Now that Jenny knows the expected frequencies, she must determine the critical χ2 statistic to determine significance, then she must compute the χ2 statistic for her data. If the latter χ2 is greater than the critical χ2 statistic, then Jenny knows that the customer’s age group is associated the coupon offer redeemed.

Determining the Critical χ2 Statistic

To find out what her critical χ2 statistic is, Jenny must first determine the degrees of freedom in her data. For cross-tabulation tables, the number of degrees of freedom is a straightforward calculation:

Degrees of freedom = (# of rows – 1) * (# of columns -1)

So, Jenny has two rows of data and two columns, so she has (2-1)*(2-1) = 1 degree of freedom. With this information, Jenny grabs her old college statistics book and looks at the χ2 distribution table in the appendix. For a 95% confidence interval with one degree of freedom, her critical χ2 statistic is 3.84. When Jenny calculates the χ2 statistic from her frequencies, she will compare it with the critical χ2 statistic. If Jenny’s χ2 statistic is greater than the critical, she will conclude that the difference is statistically significant and that age does relate to which coupon offer is redeemed.

Calculating the χ2 Value From Observed Frequencies

Now, Jenny needs to compare the actual number of coupons redeemed for each group to their expected number. Essentially, to compute her χ2 value, Jenny follows a particular formula. For each cell, she subtracts the expected frequency of that cell from the actual frequency, squares the difference, and then divides it by the expected frequency. She does this for each cell. Then she sums up her results to get her χ2 value:

  

$1 off

10% off

18-35 =(35-45)^2/45 = 2.22 =(65-55)^2/55=1.82
Over 35 =(55-45)^2/45 = 2.22 =(45-55)^2/55=1.82
     

χ2=

2.22+1.82+2.22+1.82  

=

8.08  

 

Jenny’s χ2 value is 8.08, much higher than the critical 3.84, indicating that there is indeed an association between age and coupon redemption.

Interpreting the Results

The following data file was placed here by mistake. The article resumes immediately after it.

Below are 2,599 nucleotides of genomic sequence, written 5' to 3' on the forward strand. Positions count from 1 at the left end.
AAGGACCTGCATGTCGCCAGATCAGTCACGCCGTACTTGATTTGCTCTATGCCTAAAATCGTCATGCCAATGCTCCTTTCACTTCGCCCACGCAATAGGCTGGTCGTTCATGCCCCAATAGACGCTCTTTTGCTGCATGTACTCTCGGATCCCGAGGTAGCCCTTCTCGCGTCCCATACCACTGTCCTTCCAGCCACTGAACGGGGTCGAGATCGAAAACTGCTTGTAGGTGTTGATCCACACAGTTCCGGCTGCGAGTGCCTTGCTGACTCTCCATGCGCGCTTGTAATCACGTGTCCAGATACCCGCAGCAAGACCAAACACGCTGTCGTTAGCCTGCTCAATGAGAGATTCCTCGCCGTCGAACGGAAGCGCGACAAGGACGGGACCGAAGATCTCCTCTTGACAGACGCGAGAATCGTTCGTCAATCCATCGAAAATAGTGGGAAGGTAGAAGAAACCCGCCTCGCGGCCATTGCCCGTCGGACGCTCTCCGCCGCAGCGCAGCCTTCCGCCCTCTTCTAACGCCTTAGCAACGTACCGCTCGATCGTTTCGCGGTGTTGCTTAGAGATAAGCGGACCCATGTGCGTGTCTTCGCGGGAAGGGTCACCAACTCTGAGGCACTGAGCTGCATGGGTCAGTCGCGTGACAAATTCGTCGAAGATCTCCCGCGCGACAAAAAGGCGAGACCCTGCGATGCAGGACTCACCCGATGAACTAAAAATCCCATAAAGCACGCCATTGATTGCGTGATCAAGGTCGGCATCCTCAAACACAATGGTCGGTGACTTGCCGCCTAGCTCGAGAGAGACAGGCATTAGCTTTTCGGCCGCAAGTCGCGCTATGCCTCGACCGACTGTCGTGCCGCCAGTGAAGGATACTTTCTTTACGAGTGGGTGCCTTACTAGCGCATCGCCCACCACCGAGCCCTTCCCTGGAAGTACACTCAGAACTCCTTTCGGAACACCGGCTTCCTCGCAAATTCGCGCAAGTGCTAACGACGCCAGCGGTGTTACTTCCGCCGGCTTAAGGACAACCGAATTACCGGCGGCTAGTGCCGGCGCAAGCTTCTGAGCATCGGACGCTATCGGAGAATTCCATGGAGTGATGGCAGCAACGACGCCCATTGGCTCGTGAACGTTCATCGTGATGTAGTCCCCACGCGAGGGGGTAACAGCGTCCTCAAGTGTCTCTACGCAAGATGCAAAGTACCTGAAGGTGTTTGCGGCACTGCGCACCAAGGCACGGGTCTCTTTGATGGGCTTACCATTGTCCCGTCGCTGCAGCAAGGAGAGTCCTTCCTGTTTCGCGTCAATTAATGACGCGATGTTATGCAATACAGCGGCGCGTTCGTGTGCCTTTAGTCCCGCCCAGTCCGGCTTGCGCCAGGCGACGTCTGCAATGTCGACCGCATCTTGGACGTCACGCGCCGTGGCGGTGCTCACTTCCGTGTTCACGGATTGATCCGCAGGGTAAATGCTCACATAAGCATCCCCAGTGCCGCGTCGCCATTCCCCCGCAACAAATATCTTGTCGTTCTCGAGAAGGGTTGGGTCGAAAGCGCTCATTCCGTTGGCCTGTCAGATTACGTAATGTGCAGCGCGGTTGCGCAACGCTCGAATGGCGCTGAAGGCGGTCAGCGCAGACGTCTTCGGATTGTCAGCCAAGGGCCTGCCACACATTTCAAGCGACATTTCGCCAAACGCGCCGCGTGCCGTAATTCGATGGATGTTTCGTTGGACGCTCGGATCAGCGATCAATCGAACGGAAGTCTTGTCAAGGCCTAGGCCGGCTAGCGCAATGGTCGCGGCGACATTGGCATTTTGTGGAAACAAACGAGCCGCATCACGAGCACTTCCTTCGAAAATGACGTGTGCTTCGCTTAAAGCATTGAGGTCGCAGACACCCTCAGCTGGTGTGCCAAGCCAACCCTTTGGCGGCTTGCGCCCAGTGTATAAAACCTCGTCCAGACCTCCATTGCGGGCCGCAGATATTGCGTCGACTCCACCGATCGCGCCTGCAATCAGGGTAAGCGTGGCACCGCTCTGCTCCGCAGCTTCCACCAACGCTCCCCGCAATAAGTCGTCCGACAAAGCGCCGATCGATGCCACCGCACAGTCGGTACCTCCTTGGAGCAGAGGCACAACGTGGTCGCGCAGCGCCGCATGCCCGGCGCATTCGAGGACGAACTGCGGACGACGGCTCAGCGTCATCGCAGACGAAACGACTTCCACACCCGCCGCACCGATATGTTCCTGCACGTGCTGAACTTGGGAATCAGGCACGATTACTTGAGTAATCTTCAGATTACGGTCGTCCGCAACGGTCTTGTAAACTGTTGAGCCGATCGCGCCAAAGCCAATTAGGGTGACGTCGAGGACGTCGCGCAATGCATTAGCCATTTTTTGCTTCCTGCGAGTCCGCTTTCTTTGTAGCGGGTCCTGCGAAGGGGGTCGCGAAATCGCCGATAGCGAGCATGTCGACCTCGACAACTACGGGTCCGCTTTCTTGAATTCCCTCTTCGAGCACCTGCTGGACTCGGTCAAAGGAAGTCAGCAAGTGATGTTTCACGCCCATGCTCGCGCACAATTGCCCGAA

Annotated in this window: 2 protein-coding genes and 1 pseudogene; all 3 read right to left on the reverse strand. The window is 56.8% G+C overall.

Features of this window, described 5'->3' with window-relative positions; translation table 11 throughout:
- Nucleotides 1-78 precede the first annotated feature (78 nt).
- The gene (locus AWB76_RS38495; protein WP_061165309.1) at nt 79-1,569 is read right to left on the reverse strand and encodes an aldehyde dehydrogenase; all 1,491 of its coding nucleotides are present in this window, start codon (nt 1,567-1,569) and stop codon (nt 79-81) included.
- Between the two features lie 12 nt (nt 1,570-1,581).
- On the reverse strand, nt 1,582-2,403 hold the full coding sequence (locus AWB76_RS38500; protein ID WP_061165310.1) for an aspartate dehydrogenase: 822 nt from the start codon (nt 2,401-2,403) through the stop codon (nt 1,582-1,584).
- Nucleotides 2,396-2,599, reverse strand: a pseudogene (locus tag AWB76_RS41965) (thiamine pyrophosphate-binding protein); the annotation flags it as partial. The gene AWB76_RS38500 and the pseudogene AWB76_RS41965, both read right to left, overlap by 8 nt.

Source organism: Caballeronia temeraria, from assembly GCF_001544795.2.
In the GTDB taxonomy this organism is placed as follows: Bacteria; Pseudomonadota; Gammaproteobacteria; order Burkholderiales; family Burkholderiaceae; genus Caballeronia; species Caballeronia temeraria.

Jenny concludes that patrons over the age of 35 are more inclined than patrons age 18-35 to take advantage of a coupon stating $1 off; patrons age 18-35 are more inclined to prefer the 10% off coupon. The way Jenny uses this information depends on the objectives of her business. If Jenny feels that K-Jen needs to attract more middle-aged and senior citizens, she should use the $1 off coupon when targeting them. If Jenny feels K-Jen isn’t selling enough Jambalaya, then she might try to stimulate demand by couponing, sending the $1 off coupon to patrons over the age of 35 and the 10% off coupon to those 18-35.

Jenny might even have a counterintuitive use for the information. If most of K-Jen’s regular patrons are over age 35, they may already be loyal customers. Jenny might still send them coupons, but give the 10% off coupon instead. Why? These customers are likely to buy the jambalaya anyway, so why not give them the coupon they are not as likely to redeem? After all, why give someone a discount if they’re going to buy anyway! Giving the 10% off coupon to these customers does two things: first, it shows them that K-Jen still cares about their business and keeps them aware of K-Jen as a dining option. Second, by using the lower redeeming coupon, Jenny can reduce her exposure to subsidizing loyal customers. In this instance, Jenny uses the coupons for advertising and promoting awareness, rather than moving orders of jambalaya.

There are several more ways to analyze data by subgroup, some of which will be discussed in future posts. It is important to remember that your research objectives dictate the information you collect, which dictate the appropriate analysis to conduct.